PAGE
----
Hunger in America Expected to Get Worse

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Hunger relief advocates testified on Capitol Hill Thursday, asking the government to expand nutrition and back-to-work programs.

The hearing followed a USDA report, released this week, which shows the number of Americans struggling with hunger is the highest it has been in 14 years and is expected to get worse.

The USDA started tracking American's access to food 14 years ago. Their latest report shows 49 million people struggling either to put nutritious, quality food on the table - or simply, enough food.

However, the real concern is that close to 6 percent of U.S. households experienced very low food security in 2008. That is, they had to cut back on the amount of food they consumed. That's up from 4 percent in 2007.

Those figures mean record numbers of Americans are applying for food stamps and standing in food lines - like one in San Diego.

"Some wait over 12 hours," said Pastor Deron Matson of the Church of the Nazarene. "We had a three o'clock distribution today and I've seen people line up beginning at 2:30, 3 a.m."

For millions, the numbers mean cutting back on the quality and variety in their diet. Pastor Frank Allen said it's the only way for some people to cope with economic hard times.

"Some folks eat two meals a day," he said. "A lot of people just add another can of water to the soup."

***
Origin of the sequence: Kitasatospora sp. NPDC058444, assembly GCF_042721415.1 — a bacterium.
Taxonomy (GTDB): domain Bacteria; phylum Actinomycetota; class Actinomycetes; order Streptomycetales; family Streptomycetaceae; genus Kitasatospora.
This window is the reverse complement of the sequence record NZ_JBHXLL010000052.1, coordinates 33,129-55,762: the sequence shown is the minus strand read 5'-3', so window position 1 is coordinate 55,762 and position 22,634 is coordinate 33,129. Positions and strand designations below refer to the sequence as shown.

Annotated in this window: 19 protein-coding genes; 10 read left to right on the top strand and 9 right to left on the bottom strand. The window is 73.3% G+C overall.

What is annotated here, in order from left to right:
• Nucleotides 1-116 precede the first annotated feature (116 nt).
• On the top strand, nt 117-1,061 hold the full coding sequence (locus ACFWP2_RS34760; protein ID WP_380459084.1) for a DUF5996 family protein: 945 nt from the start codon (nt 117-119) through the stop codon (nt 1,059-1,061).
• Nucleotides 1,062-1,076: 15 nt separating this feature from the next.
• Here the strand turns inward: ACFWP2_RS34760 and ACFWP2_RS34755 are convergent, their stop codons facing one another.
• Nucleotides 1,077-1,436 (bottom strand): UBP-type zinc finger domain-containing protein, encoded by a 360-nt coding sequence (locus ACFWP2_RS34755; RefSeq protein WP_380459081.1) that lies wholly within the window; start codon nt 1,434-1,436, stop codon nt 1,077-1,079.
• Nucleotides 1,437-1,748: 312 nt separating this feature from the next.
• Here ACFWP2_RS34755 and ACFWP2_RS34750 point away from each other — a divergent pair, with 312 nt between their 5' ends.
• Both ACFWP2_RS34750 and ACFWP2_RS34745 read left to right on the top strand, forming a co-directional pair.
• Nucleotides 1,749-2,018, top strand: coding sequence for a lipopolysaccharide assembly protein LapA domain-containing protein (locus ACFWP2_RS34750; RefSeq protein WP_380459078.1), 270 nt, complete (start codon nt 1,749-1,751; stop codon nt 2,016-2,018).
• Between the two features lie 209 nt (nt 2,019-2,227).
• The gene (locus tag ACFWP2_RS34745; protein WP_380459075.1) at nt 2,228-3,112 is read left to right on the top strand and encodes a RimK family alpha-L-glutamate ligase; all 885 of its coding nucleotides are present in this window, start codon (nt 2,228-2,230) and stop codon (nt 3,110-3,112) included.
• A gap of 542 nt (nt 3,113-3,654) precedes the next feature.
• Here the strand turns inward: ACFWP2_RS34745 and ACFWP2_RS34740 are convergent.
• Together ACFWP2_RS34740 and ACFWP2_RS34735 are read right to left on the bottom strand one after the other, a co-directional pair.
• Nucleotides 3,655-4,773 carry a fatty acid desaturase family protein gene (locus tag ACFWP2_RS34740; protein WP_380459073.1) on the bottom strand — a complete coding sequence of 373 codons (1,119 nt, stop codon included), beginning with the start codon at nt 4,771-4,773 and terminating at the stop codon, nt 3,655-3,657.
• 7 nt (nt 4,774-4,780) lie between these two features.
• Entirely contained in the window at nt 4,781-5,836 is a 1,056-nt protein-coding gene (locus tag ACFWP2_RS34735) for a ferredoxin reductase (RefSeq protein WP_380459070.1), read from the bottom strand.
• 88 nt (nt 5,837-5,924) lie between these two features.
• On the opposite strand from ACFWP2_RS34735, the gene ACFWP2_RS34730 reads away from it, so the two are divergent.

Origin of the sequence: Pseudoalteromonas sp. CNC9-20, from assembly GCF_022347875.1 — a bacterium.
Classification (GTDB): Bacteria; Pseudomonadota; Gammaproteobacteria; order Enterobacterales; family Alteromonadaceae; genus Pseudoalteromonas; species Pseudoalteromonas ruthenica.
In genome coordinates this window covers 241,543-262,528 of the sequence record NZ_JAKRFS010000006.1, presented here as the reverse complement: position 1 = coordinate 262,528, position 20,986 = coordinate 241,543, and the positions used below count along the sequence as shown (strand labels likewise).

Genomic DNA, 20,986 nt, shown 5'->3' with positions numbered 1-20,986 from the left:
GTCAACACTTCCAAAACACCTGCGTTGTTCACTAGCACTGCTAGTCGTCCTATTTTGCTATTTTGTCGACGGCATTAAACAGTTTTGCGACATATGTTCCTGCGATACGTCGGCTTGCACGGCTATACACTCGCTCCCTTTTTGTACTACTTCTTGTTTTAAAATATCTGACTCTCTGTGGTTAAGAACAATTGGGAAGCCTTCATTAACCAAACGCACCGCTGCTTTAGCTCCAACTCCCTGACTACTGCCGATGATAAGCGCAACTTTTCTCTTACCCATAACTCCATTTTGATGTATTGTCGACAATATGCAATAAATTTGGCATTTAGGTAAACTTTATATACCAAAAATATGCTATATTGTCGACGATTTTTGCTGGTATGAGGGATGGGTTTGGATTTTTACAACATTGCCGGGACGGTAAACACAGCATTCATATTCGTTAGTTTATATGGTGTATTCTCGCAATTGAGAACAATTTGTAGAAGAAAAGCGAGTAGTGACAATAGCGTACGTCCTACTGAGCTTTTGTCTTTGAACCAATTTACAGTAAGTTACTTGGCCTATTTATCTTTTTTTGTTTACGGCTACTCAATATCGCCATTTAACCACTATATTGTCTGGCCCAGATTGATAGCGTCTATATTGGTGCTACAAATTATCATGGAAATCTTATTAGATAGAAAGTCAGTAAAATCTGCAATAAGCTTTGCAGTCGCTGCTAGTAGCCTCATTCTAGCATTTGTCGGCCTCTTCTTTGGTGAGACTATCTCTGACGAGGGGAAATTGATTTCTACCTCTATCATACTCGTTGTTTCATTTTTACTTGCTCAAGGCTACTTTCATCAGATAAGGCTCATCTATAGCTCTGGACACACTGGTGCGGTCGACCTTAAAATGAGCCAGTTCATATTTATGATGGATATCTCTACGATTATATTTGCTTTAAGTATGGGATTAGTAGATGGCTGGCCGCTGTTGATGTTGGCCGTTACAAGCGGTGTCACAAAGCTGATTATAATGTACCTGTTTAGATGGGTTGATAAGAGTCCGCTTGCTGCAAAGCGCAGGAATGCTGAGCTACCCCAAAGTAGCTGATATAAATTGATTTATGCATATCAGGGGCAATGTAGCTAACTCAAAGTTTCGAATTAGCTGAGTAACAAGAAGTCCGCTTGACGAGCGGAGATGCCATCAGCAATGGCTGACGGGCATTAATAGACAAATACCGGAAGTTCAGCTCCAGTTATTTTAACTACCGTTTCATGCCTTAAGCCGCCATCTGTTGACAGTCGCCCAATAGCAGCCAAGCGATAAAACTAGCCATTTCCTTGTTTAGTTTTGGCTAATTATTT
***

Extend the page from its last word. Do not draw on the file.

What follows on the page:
Meanwhile, Candy Hill of Catholic Charities USA says local agencies are getting more requests from first-time clients.

Its Youngstown, Ohio office is getting 70 calls a day for help compared to 100 a month last year.

"It will not only take government being our partner, but it will also take all of us - corporations, philanthropy and individual donors - to solve the extreme problem of hunger in our country today," she said.

"Those we serve are now our neighbors, our former colleagues and hard-working individuals struggling to make ends meet," Hill said.

Agriculture Secretary Tom Vilsack says the economy's continued troubles will likely mean higher numbers next year.

In the meantime, he hopes this year's bleak report will inspire Americans to take action and help those in need.

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Heather Sells

Heather Sells

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